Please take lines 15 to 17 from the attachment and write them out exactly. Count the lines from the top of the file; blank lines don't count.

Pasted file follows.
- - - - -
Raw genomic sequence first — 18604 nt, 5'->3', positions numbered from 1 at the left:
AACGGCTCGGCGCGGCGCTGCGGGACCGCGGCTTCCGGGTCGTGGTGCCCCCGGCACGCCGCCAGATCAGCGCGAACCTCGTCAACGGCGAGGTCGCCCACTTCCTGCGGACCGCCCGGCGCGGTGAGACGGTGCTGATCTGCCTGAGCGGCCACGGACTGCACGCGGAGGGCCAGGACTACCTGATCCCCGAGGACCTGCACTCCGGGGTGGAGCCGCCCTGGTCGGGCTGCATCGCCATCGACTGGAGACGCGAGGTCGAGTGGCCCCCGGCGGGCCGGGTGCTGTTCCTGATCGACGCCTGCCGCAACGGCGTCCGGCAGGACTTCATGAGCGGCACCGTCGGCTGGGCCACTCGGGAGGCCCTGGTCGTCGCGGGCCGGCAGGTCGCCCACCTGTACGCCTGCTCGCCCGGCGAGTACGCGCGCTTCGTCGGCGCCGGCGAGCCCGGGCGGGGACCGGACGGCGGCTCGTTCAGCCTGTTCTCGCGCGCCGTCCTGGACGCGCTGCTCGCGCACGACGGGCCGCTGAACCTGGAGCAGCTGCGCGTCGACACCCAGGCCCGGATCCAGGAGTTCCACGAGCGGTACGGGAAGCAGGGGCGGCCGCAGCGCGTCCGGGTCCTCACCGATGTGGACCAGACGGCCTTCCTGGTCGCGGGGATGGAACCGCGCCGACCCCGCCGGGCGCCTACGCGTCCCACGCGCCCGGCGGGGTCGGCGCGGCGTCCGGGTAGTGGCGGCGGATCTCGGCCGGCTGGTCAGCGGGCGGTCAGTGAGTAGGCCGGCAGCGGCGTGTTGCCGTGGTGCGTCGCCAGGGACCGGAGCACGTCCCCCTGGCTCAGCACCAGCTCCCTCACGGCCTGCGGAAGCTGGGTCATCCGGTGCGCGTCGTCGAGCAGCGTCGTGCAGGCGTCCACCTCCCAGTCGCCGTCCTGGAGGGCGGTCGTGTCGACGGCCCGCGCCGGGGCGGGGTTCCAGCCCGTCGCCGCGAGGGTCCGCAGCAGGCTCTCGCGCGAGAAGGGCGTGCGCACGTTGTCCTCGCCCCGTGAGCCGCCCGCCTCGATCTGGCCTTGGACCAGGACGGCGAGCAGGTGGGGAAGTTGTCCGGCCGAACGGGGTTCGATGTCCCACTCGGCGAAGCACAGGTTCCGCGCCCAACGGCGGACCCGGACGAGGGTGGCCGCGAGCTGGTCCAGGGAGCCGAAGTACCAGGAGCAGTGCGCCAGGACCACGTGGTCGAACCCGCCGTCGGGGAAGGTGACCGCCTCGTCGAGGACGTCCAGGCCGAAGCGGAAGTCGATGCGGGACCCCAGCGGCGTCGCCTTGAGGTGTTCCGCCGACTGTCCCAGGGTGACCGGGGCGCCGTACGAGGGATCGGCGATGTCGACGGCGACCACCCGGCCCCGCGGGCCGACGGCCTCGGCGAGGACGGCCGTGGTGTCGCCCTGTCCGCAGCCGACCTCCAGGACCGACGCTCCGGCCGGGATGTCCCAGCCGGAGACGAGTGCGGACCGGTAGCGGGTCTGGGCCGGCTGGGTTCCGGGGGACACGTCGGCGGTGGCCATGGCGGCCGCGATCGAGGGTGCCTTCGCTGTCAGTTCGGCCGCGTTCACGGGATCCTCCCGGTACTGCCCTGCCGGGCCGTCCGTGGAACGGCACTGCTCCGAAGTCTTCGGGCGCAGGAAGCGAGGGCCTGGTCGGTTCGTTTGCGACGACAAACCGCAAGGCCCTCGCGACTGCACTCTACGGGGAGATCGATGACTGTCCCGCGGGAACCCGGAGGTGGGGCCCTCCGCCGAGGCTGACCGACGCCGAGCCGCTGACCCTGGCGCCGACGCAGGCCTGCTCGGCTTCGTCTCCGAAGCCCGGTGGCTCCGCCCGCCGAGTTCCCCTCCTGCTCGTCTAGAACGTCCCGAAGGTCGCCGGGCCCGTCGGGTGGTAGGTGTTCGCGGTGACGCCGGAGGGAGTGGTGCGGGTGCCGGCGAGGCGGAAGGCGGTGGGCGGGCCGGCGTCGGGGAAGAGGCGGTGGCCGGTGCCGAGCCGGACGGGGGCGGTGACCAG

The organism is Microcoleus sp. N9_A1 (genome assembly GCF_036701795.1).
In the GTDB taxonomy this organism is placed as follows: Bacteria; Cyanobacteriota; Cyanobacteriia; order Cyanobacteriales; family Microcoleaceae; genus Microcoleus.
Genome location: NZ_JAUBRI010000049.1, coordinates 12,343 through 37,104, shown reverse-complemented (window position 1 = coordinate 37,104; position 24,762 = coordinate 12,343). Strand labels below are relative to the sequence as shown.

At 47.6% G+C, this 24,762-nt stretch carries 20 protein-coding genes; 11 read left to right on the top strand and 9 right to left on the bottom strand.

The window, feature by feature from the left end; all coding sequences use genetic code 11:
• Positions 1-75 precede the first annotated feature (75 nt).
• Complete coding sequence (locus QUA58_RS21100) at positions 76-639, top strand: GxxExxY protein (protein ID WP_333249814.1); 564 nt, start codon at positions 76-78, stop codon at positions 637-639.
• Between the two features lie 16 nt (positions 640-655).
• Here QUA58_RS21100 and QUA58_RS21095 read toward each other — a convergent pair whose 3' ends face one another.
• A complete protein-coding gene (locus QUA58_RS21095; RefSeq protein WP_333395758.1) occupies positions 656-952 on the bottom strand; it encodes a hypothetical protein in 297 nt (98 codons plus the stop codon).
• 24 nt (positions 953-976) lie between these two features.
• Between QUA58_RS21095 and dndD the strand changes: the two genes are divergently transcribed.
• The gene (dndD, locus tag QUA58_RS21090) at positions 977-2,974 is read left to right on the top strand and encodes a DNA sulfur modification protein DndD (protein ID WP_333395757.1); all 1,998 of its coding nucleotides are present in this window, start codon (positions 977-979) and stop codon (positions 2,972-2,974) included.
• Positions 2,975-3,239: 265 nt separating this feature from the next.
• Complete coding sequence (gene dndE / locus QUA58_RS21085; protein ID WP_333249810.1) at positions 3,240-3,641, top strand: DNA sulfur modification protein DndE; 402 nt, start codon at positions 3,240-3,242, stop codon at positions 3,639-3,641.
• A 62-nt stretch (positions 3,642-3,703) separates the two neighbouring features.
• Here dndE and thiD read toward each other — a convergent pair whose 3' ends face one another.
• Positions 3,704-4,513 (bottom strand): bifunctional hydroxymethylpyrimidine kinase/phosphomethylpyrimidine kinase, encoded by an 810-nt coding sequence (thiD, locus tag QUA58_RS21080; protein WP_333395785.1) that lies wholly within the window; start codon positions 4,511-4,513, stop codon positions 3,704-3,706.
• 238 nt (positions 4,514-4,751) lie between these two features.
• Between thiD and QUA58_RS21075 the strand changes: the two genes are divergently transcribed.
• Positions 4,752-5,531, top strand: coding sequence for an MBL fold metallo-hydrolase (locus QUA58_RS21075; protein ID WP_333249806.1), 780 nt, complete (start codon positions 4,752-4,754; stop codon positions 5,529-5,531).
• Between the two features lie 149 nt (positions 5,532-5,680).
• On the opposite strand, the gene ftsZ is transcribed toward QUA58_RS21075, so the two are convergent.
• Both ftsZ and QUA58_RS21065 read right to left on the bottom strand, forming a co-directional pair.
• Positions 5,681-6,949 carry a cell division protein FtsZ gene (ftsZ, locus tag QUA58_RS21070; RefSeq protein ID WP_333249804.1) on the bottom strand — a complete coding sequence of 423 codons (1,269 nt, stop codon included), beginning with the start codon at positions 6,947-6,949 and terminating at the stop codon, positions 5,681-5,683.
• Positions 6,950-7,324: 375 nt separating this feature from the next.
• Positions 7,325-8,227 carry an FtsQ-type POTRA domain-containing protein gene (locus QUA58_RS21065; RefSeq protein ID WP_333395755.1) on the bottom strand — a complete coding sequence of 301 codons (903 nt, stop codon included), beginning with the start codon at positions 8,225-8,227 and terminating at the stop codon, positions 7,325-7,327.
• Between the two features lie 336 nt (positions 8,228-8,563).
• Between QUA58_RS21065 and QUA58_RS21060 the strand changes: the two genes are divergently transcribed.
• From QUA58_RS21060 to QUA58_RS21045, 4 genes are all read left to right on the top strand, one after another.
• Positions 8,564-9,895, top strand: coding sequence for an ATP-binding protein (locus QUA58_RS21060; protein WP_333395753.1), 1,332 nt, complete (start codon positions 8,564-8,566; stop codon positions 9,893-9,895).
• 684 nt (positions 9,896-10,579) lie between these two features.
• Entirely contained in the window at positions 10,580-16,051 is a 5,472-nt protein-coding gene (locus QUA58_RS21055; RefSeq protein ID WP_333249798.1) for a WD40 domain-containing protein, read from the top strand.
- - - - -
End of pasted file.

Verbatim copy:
• The gene (dndD, locus tag QUA58_RS21090) at positions 977-2,974 is read left to right on the top strand and encodes a DNA sulfur modification protein DndD (protein ID WP_333395757.1); all 1,998 of its coding nucleotides are present in this window, start codon (positions 977-979) and stop codon (positions 2,972-2,974) included.
• Positions 2,975-3,239: 265 nt separating this feature from the next.
• Complete coding sequence (gene dndE / locus QUA58_RS21085; protein ID WP_333249810.1) at positions 3,240-3,641, top strand: DNA sulfur modification protein DndE; 402 nt, start codon at positions 3,240-3,242, stop codon at positions 3,639-3,641.